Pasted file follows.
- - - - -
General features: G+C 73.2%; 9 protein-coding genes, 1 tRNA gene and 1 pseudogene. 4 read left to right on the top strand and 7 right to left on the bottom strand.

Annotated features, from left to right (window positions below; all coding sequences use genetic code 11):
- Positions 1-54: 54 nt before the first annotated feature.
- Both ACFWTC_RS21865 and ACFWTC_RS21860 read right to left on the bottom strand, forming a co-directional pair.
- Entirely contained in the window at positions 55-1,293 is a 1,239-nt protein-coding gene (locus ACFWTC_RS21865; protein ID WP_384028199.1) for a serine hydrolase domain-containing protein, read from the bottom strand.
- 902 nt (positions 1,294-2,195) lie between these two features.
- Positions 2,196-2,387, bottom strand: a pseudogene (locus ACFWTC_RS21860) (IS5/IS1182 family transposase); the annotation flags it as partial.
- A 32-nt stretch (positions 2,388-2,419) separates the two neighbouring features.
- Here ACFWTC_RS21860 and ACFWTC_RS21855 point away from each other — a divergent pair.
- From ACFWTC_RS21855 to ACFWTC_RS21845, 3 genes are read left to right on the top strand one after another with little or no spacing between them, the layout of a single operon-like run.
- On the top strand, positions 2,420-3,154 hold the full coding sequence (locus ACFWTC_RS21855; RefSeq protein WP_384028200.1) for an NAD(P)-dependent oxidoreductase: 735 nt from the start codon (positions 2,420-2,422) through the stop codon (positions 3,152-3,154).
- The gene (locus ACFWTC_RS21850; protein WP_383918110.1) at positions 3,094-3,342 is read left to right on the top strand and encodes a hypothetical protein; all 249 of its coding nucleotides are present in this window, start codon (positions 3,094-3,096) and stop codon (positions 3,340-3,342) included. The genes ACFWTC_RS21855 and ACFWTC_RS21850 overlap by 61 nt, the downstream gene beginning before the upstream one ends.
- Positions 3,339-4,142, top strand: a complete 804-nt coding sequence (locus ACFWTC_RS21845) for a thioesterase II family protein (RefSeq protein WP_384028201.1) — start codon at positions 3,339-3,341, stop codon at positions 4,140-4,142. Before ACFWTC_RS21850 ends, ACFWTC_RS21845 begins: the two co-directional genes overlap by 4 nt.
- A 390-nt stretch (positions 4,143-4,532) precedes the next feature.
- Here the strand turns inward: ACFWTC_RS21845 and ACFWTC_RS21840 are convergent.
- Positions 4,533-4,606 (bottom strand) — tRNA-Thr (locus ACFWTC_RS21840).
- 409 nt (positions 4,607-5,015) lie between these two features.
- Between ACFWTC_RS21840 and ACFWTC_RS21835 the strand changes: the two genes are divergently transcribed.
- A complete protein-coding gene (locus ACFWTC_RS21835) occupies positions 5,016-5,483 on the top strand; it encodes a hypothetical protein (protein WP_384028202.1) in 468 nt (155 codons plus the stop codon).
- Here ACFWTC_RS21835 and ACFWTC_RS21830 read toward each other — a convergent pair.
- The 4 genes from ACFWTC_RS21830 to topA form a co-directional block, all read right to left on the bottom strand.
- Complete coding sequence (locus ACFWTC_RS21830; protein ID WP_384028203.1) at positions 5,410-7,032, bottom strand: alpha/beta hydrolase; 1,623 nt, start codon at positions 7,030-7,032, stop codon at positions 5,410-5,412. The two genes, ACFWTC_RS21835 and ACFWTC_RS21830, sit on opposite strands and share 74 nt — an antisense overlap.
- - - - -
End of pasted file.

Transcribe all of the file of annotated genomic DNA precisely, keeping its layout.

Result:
General features: G+C 73.2%; 9 protein-coding genes, 1 tRNA gene and 1 pseudogene. 4 read left to right on the top strand and 7 right to left on the bottom strand.

Annotated features, from left to right (window positions below; all coding sequences use genetic code 11):
- Positions 1-54: 54 nt before the first annotated feature.
- Both ACFWTC_RS21865 and ACFWTC_RS21860 read right to left on the bottom strand, forming a co-directional pair.
- Entirely contained in the window at positions 55-1,293 is a 1,239-nt protein-coding gene (locus ACFWTC_RS21865; protein ID WP_384028199.1) for a serine hydrolase domain-containing protein, read from the bottom strand.
- 902 nt (positions 1,294-2,195) lie between these two features.
- Positions 2,196-2,387, bottom strand: a pseudogene (locus ACFWTC_RS21860) (IS5/IS1182 family transposase); the annotation flags it as partial.
- A 32-nt stretch (positions 2,388-2,419) separates the two neighbouring features.
- Here ACFWTC_RS21860 and ACFWTC_RS21855 point away from each other — a divergent pair.
- From ACFWTC_RS21855 to ACFWTC_RS21845, 3 genes are read left to right on the top strand one after another with little or no spacing between them, the layout of a single operon-like run.
- On the top strand, positions 2,420-3,154 hold the full coding sequence (locus ACFWTC_RS21855; RefSeq protein WP_384028200.1) for an NAD(P)-dependent oxidoreductase: 735 nt from the start codon (positions 2,420-2,422) through the stop codon (positions 3,152-3,154).
- The gene (locus ACFWTC_RS21850; protein WP_383918110.1) at positions 3,094-3,342 is read left to right on the top strand and encodes a hypothetical protein; all 249 of its coding nucleotides are present in this window, start codon (positions 3,094-3,096) and stop codon (positions 3,340-3,342) included. The genes ACFWTC_RS21855 and ACFWTC_RS21850 overlap by 61 nt, the downstream gene beginning before the upstream one ends.
- Positions 3,339-4,142, top strand: a complete 804-nt coding sequence (locus ACFWTC_RS21845) for a thioesterase II family protein (RefSeq protein WP_384028201.1) — start codon at positions 3,339-3,341, stop codon at positions 4,140-4,142. Before ACFWTC_RS21850 ends, ACFWTC_RS21845 begins: the two co-directional genes overlap by 4 nt.
- A 390-nt stretch (positions 4,143-4,532) precedes the next feature.
- Here the strand turns inward: ACFWTC_RS21845 and ACFWTC_RS21840 are convergent.
- Positions 4,533-4,606 (bottom strand) — tRNA-Thr (locus ACFWTC_RS21840).
- 409 nt (positions 4,607-5,015) lie between these two features.
- Between ACFWTC_RS21840 and ACFWTC_RS21835 the strand changes: the two genes are divergently transcribed.
- A complete protein-coding gene (locus ACFWTC_RS21835) occupies positions 5,016-5,483 on the top strand; it encodes a hypothetical protein (protein WP_384028202.1) in 468 nt (155 codons plus the stop codon).
- Here ACFWTC_RS21835 and ACFWTC_RS21830 read toward each other — a convergent pair.
- The 4 genes from ACFWTC_RS21830 to topA form a co-directional block, all read right to left on the bottom strand.
- Complete coding sequence (locus ACFWTC_RS21830; protein ID WP_384028203.1) at positions 5,410-7,032, bottom strand: alpha/beta hydrolase; 1,623 nt, start codon at positions 7,030-7,032, stop codon at positions 5,410-5,412. The two genes, ACFWTC_RS21835 and ACFWTC_RS21830, sit on opposite strands and share 74 nt — an antisense overlap.